Former First Lady Laura Bush has been an advocate for a number of key issues, including health care, education, and human rights. But there is another issue that is especially close to her heart: Alzheimer’s.
Mrs. Bush’s father suffered and ultimately passed away from the disease. Her mother was his primary caregiver.
“Mother quickly learned that caring for someone suffering from Alzheimer’s requires constant sacrifice,” Mrs. Bush wrote in a poignant essay for The Shriver Report: A Woman’s Nation Takes on Alzheimer’s.
On September 28, Mrs. Bush will be honored for her efforts to raise awareness of Alzheimer’s and caregiving as part of the third annual “Out of the Shadows” dinner in Washington D.C. The dinner showcases the unique perspectives of women in the fight against Alzheimer’s and spotlights notable leaders who are on the frontlines of the effort.
In addition to Mrs. Bush, other honorees include Congresswoman Nancy Pelosi, Sen. Kelly Ayotte and Eli Lilly & Company.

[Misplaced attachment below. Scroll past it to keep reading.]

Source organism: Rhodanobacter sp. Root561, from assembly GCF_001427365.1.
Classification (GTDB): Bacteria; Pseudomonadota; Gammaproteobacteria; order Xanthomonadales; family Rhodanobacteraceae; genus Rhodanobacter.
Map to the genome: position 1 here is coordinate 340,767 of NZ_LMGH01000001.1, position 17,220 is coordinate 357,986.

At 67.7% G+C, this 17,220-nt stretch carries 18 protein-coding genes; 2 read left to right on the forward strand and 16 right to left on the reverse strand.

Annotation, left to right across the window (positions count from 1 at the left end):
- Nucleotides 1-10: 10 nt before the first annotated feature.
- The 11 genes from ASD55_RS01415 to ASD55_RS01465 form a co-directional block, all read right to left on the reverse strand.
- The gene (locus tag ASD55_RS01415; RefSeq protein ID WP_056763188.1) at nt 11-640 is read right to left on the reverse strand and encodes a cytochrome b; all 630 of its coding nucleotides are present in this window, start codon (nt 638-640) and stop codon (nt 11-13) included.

Mrs. Bush will be in conversation with NPR’s Diane Rehm. (Rehm herself has helped raise awareness. She recently focused an episode of her program on the cost of caring for someone with Alzheimer’s.)
“We’ve seen so much progress in our battle against strokes, cancers and heart disease,” Mrs. Bush said. “The same can be true for treating and curing Alzheimer’s. Greater dialogue will lead to greater awareness. Purposeful investments can stimulate successful research. And together, we can help bring an end to heartbreaks caused by the sad good-bye.”
Prior to the evening dinner, there will be a daylong National Alzheimer’s Summit. There, government leaders and Alzheimer’s advocates will gather to examine what work is being done now, and what more can be done to bring us closer to a cure. To see the full list of speakers and agenda topics, go here.
For more information on the annual Out of the Shadows dinner, go here.